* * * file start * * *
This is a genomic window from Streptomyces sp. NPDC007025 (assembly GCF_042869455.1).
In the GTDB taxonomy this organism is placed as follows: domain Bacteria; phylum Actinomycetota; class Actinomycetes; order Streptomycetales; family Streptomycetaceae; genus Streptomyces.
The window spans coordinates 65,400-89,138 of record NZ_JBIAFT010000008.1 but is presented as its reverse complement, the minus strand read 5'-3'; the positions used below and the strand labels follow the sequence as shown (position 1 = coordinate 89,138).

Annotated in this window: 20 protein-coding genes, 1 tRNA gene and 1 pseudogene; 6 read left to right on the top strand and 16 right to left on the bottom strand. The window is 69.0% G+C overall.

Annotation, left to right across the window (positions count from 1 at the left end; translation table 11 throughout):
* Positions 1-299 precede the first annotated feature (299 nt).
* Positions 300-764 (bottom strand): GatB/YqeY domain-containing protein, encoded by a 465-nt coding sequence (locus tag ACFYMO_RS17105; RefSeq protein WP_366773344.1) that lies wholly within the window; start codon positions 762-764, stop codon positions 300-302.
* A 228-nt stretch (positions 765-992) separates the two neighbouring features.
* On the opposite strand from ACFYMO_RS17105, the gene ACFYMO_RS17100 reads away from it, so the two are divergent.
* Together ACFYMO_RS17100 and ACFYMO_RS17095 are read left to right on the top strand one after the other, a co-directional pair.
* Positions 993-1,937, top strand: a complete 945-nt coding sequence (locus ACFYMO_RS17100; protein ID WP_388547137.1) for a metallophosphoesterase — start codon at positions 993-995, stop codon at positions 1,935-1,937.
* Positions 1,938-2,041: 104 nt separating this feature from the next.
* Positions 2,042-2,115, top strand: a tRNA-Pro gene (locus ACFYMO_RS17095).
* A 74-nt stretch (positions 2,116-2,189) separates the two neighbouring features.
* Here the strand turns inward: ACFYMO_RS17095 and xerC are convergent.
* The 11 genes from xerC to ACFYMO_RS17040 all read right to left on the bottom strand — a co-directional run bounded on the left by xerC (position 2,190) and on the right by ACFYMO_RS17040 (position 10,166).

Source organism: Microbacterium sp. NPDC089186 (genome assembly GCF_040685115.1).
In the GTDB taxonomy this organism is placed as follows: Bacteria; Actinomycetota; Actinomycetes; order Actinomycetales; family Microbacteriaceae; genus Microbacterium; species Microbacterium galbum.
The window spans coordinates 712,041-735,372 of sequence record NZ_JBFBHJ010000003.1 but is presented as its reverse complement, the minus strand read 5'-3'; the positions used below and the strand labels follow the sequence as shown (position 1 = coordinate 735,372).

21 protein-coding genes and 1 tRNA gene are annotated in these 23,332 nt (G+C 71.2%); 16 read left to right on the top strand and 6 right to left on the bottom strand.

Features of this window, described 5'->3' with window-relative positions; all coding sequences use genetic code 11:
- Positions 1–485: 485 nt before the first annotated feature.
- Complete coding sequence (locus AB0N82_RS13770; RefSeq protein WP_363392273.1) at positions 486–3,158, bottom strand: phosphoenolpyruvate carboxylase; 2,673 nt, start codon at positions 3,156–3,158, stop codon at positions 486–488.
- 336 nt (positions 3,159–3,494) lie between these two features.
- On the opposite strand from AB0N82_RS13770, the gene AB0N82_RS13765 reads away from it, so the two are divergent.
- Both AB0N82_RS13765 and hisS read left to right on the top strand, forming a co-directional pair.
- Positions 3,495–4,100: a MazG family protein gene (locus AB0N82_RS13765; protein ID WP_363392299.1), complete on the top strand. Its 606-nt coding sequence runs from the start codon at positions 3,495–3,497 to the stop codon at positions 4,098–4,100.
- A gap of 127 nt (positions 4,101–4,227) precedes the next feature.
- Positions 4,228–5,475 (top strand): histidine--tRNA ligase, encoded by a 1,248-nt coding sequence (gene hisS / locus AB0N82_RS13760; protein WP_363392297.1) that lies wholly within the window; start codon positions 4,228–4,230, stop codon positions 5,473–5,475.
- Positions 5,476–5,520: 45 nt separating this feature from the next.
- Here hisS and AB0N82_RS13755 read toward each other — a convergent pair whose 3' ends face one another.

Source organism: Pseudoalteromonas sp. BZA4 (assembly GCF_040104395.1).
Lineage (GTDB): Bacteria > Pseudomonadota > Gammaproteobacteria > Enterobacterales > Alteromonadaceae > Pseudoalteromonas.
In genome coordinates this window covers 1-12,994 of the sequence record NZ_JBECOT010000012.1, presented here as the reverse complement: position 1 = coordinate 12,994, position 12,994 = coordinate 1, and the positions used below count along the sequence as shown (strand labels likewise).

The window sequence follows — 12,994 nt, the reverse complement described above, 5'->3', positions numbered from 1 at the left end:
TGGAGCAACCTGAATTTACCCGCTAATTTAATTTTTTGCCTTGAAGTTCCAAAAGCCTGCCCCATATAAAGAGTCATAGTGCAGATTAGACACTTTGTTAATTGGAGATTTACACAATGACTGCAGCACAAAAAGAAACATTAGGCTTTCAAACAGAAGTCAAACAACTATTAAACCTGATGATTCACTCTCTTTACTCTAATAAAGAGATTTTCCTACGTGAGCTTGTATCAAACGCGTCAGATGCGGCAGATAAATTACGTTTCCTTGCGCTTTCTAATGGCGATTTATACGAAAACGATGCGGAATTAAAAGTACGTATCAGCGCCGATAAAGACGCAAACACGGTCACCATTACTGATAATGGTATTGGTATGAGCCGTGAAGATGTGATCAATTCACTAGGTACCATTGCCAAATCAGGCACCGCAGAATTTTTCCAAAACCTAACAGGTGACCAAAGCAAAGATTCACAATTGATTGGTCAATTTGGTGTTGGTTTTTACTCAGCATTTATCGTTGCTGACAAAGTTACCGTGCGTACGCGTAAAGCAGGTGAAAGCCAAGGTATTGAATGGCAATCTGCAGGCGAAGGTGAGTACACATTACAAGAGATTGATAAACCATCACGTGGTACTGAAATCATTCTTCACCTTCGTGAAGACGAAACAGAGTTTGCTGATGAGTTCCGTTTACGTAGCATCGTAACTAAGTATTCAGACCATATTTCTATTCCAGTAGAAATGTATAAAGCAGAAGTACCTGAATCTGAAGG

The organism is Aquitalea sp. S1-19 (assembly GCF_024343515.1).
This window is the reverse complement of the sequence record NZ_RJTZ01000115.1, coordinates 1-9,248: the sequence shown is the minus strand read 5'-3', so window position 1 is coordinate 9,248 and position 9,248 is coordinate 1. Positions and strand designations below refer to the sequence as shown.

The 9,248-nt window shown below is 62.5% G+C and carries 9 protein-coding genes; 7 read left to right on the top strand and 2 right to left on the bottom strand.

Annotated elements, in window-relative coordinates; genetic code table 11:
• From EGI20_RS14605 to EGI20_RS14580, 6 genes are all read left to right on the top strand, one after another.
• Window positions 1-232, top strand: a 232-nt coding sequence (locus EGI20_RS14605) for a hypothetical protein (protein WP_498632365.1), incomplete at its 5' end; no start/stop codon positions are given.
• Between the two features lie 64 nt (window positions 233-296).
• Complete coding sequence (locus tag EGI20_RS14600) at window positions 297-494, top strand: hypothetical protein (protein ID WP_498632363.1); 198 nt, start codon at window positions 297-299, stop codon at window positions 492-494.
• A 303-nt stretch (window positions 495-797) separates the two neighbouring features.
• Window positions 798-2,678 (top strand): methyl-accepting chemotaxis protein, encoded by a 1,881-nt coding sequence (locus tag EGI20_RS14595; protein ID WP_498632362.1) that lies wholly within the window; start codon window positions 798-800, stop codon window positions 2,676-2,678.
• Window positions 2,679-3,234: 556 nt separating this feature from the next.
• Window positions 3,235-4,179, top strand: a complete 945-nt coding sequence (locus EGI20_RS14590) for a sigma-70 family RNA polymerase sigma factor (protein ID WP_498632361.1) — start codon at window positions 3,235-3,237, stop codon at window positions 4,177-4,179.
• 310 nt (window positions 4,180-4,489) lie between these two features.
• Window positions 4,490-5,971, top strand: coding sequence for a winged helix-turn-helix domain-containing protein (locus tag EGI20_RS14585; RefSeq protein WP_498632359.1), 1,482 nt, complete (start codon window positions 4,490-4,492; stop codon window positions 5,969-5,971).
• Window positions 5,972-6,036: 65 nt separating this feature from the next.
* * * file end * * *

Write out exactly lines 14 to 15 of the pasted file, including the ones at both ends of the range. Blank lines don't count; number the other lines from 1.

* A 74-nt stretch (positions 2,116-2,189) separates the two neighbouring features.
* Here the strand turns inward: ACFYMO_RS17095 and xerC are convergent.